It's a matter of semantics:
- smart pointer: you own (at least partly) the memory being pointed to, and as such are responsible for releasing it
- regular pointer: you are being given a handle to an object... or not (NULL)
typedef std::vector<Foo> foos_t;
foos_t::const_iterator fooById(int id) const; // natural right ?
But you expose some implementation detail here, you could perfectly create your own iterator class... but iterator usually means incrementable etc... or use a pointer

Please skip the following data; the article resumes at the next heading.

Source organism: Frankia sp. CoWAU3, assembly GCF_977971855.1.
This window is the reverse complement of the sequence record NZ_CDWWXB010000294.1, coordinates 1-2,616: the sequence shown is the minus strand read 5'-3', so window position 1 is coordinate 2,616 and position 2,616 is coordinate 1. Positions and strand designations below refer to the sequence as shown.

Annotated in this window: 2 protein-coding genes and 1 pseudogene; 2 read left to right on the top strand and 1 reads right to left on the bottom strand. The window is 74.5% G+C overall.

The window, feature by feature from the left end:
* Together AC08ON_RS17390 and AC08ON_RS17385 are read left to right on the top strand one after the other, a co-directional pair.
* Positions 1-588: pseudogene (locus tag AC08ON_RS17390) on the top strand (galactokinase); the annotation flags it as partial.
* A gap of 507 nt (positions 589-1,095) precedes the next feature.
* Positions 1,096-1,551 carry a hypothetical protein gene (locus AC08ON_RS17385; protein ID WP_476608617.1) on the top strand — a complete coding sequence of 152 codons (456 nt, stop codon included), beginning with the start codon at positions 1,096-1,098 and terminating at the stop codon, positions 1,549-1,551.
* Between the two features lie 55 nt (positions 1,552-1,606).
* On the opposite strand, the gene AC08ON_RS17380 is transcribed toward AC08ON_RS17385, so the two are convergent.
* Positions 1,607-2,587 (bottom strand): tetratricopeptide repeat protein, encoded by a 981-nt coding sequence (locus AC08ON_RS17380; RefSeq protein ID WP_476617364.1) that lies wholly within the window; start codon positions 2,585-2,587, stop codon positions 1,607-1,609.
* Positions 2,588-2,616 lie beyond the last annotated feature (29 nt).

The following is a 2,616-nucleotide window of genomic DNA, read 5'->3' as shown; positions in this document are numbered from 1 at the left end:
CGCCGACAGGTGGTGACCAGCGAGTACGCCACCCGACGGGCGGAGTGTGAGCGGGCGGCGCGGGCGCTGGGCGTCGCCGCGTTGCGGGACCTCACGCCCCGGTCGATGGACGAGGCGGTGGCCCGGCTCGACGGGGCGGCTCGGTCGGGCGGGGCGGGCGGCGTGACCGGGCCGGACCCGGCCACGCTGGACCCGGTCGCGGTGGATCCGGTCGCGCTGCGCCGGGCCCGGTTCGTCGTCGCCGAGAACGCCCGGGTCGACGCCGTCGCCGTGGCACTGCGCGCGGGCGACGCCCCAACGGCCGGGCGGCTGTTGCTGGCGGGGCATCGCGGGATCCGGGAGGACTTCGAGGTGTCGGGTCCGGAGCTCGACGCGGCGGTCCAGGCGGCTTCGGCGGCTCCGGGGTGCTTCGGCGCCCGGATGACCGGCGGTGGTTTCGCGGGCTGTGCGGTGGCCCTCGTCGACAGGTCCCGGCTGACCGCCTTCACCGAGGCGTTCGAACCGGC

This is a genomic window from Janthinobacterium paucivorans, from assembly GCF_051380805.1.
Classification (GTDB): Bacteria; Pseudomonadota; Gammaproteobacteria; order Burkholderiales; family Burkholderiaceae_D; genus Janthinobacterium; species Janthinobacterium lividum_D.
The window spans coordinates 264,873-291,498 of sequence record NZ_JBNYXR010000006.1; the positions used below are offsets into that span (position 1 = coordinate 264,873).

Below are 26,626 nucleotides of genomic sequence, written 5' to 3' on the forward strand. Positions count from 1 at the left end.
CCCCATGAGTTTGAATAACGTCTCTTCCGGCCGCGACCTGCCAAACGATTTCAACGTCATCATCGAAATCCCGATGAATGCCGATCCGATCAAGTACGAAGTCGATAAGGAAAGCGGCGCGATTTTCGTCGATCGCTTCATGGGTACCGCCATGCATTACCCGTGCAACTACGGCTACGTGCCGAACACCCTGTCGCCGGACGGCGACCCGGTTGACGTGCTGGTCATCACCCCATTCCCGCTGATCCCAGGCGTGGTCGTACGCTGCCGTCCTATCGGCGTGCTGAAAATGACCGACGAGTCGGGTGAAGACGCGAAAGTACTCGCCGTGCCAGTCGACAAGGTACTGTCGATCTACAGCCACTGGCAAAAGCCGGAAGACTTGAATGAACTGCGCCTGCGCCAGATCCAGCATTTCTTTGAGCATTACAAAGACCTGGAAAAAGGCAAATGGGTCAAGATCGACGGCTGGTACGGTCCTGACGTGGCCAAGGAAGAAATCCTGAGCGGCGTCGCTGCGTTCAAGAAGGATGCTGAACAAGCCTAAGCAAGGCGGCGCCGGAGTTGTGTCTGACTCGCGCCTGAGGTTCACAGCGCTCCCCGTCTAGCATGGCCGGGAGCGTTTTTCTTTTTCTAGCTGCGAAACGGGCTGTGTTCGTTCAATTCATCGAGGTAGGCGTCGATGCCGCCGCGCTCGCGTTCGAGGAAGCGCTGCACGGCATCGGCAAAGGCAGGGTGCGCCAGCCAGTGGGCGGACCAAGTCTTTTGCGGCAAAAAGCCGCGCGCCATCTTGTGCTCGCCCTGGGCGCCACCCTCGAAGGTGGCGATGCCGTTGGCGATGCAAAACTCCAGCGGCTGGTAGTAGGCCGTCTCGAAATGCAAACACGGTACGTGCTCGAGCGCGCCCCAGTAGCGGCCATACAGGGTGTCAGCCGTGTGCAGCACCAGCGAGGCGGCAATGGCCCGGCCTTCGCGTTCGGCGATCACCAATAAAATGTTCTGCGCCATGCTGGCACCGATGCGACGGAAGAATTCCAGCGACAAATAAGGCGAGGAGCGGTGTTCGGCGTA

const Foo* fooById(int id) const;
Possibly it will return
NULL, which indicates a failure, or it will return a pointer to an object, for which you don't have to handle the memory.
Of course, you could also use a
weak_ptr here (you get the
expired method), however that would require using
shared_ptr in the first place and you might not use them in your implementation.